-Becky

Last Registration Call for June HAZWOPER Refresher

We are in the final two-week stretch for those of you that need to take the 8-hr HAZWOPER (Hazardous Waste Operations and Emergency Response) Refresher training. The OWCN offers an online and free training to OWCN member organizations and affiliated agencies twice per year (June and November).

The CA Dept. of Fish and Wildlife – Office of Spill Prevention and Response (DFW/OSPR) and the OWCN work together to provide the 24-hr HAZWOPER training, which is required for personnel working in the field within the exclusion zone at a spill site.  This training is provided several times per year in various regions of the state.  However, it is important to know that the 24-hr HAZWOPER training does not end after three days.  In order to stay current and to be able to respond to a spill event in the field, you must take an annual 8-hr HAZWOPER Refresher, which is what the OWCN offers online twice per year.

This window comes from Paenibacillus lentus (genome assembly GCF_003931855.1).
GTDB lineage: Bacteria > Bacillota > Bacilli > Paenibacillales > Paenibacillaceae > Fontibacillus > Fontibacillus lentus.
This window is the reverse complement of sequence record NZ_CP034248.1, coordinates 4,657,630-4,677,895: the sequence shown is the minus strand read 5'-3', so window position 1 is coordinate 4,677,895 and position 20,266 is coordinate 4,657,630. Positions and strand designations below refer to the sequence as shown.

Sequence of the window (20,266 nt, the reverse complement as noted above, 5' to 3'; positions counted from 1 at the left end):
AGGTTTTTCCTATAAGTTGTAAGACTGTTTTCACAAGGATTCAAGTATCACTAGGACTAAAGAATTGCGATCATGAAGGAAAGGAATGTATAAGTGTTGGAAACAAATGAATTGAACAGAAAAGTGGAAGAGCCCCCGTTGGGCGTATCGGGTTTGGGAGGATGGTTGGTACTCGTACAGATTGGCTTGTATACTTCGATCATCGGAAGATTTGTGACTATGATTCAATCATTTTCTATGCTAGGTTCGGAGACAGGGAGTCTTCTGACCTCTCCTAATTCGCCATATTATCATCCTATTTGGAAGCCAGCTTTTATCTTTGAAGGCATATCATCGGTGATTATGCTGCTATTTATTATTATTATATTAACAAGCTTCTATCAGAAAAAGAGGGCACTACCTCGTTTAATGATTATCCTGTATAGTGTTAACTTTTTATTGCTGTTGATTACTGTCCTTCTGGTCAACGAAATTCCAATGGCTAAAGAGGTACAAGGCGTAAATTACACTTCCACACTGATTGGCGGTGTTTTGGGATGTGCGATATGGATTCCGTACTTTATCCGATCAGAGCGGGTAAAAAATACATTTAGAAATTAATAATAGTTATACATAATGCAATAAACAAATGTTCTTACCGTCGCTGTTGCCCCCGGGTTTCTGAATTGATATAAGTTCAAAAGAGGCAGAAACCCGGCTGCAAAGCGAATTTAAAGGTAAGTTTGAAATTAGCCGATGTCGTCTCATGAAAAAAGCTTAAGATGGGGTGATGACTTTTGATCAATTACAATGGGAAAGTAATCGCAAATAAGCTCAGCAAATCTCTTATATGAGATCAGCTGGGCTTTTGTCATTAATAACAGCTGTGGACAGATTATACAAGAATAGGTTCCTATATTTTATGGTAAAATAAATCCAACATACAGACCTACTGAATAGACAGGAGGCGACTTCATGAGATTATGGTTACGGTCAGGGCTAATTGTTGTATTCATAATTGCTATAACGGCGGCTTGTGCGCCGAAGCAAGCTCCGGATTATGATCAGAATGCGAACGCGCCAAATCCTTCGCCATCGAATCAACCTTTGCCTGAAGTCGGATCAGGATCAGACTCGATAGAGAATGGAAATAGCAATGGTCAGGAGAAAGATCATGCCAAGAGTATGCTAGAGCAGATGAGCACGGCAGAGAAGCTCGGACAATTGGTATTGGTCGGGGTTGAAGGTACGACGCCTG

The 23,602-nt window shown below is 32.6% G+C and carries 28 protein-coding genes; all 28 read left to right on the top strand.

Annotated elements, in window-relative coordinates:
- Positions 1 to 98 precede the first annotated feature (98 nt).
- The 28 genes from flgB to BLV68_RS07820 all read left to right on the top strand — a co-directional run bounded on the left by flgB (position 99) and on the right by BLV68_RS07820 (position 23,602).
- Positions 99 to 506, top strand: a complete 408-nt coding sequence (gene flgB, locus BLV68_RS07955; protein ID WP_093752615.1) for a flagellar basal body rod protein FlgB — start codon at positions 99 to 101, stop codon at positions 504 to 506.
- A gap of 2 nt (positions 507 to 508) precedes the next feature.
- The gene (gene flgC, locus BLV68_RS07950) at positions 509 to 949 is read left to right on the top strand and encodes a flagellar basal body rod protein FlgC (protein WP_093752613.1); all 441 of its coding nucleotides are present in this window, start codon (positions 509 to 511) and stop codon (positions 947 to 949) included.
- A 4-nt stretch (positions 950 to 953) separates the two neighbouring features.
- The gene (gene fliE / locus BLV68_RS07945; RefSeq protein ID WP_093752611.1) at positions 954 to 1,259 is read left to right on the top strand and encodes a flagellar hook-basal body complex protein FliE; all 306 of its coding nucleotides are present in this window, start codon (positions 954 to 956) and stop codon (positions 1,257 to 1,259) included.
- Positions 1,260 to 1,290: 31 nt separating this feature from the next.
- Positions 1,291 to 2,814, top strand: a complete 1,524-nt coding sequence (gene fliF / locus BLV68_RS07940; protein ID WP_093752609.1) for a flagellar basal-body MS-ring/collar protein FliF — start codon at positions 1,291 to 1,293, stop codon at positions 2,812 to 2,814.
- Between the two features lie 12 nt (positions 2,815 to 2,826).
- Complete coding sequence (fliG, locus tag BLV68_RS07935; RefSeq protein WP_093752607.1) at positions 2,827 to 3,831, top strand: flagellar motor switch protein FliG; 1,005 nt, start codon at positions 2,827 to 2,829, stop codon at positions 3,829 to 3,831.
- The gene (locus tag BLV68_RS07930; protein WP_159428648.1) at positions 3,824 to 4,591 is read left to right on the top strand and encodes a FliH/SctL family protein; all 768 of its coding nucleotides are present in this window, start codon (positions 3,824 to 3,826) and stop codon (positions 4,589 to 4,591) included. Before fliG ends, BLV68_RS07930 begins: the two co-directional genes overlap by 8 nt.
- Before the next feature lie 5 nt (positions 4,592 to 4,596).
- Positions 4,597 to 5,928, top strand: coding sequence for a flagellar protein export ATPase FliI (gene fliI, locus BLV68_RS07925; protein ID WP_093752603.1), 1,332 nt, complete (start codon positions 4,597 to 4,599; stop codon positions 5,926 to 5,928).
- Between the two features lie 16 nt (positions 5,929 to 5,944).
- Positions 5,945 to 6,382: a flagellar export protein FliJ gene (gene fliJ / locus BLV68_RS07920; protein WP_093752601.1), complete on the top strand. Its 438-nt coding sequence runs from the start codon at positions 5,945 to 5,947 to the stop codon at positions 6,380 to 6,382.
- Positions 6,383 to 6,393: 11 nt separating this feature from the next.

Currently, if you work in a facility you are not required to be HAZWOPER-trained, although it is encouraged to take this training for people that will be filling staff roles in the facility during oil spills.

If you have already taken the 24-hr HAZWOPER training and need the 8-hr training to stay current, please e-mail me (kyparker@ucdavis.edu) and I will forward on the registration information.  You have about two more weeks to take this online training, so don’t delay, e-mail me today!